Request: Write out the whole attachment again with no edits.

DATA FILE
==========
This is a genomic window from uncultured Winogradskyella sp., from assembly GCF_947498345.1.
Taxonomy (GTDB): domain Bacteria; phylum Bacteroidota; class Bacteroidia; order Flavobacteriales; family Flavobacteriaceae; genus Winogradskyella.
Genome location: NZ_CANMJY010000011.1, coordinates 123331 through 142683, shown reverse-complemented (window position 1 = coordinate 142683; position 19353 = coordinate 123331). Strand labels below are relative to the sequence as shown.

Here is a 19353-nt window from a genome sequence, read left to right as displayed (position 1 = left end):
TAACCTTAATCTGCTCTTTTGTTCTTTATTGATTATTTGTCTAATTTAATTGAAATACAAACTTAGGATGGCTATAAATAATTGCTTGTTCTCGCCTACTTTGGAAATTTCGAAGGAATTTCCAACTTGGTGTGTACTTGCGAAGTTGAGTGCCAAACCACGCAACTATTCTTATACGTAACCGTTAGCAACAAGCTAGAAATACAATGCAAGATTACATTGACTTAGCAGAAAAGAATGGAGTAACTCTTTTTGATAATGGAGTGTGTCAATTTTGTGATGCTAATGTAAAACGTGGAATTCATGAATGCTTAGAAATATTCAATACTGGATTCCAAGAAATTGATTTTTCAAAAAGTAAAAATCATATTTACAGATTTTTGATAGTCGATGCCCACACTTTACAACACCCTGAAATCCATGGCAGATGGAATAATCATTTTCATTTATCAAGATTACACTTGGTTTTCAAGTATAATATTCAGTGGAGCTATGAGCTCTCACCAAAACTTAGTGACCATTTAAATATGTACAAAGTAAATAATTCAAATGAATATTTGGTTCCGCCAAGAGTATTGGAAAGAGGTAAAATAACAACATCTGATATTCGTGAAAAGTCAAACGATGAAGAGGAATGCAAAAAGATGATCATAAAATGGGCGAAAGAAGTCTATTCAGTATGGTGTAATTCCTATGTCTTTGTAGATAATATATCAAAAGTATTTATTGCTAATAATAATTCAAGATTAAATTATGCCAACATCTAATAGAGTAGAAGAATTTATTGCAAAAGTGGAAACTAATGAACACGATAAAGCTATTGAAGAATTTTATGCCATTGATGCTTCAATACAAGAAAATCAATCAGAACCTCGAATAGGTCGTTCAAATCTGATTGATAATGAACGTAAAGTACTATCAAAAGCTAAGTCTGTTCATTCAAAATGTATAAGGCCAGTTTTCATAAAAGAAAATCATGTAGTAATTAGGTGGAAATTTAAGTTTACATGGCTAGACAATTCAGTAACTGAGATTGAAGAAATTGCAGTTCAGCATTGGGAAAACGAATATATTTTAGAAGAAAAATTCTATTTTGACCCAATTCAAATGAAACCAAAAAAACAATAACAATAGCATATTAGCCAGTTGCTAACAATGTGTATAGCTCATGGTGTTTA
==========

This is a genomic window from uncultured Winogradskyella sp., from assembly GCF_947498345.1.
Taxonomy (GTDB): domain Bacteria; phylum Bacteroidota; class Bacteroidia; order Flavobacteriales; family Flavobacteriaceae; genus Winogradskyella.
Genome location: NZ_CANMJY010000011.1, coordinates 123331 through 142683, shown reverse-complemented (window position 1 = coordinate 142683; position 19353 = coordinate 123331). Strand labels below are relative to the sequence as shown.

Here is a 19353-nt window from a genome sequence, read left to right as displayed (position 1 = left end):
TAACCTTAATCTGCTCTTTTGTTCTTTATTGATTATTTGTCTAATTTAATTGAAATACAAACTTAGGATGGCTATAAATAATTGCTTGTTCTCGCCTACTTTGGAAATTTCGAAGGAATTTCCAACTTGGTGTGTACTTGCGAAGTTGAGTGCCAAACCACGCAACTATTCTTATACGTAACCGTTAGCAACAAGCTAGAAATACAATGCAAGATTACATTGACTTAGCAGAAAAGAATGGAGTAACTCTTTTTGATAATGGAGTGTGTCAATTTTGTGATGCTAATGTAAAACGTGGAATTCATGAATGCTTAGAAATATTCAATACTGGATTCCAAGAAATTGATTTTTCAAAAAGTAAAAATCATATTTACAGATTTTTGATAGTCGATGCCCACACTTTACAACACCCTGAAATCCATGGCAGATGGAATAATCATTTTCATTTATCAAGATTACACTTGGTTTTCAAGTATAATATTCAGTGGAGCTATGAGCTCTCACCAAAACTTAGTGACCATTTAAATATGTACAAAGTAAATAATTCAAATGAATATTTGGTTCCGCCAAGAGTATTGGAAAGAGGTAAAATAACAACATCTGATATTCGTGAAAAGTCAAACGATGAAGAGGAATGCAAAAAGATGATCATAAAATGGGCGAAAGAAGTCTATTCAGTATGGTGTAATTCCTATGTCTTTGTAGATAATATATCAAAAGTATTTATTGCTAATAATAATTCAAGATTAAATTATGCCAACATCTAATAGAGTAGAAGAATTTATTGCAAAAGTGGAAACTAATGAACACGATAAAGCTATTGAAGAATTTTATGCCATTGATGCTTCAATACAAGAAAATCAATCAGAACCTCGAATAGGTCGTTCAAATCTGATTGATAATGAACGTAAAGTACTATCAAAAGCTAAGTCTGTTCATTCAAAATGTATAAGGCCAGTTTTCATAAAAGAAAATCATGTAGTAATTAGGTGGAAATTTAAGTTTACATGGCTAGACAATTCAGTAACTGAGATTGAAGAAATTGCAGTTCAGCATTGGGAAAACGAATATATTTTAGAAGAAAAATTCTATTTTGACCCAATTCAAATGAAACCAAAAAAACAATAACAATAGCATATTAGCCAGTTGCTAACAATGTGTATAGCTCATGGTGTTTA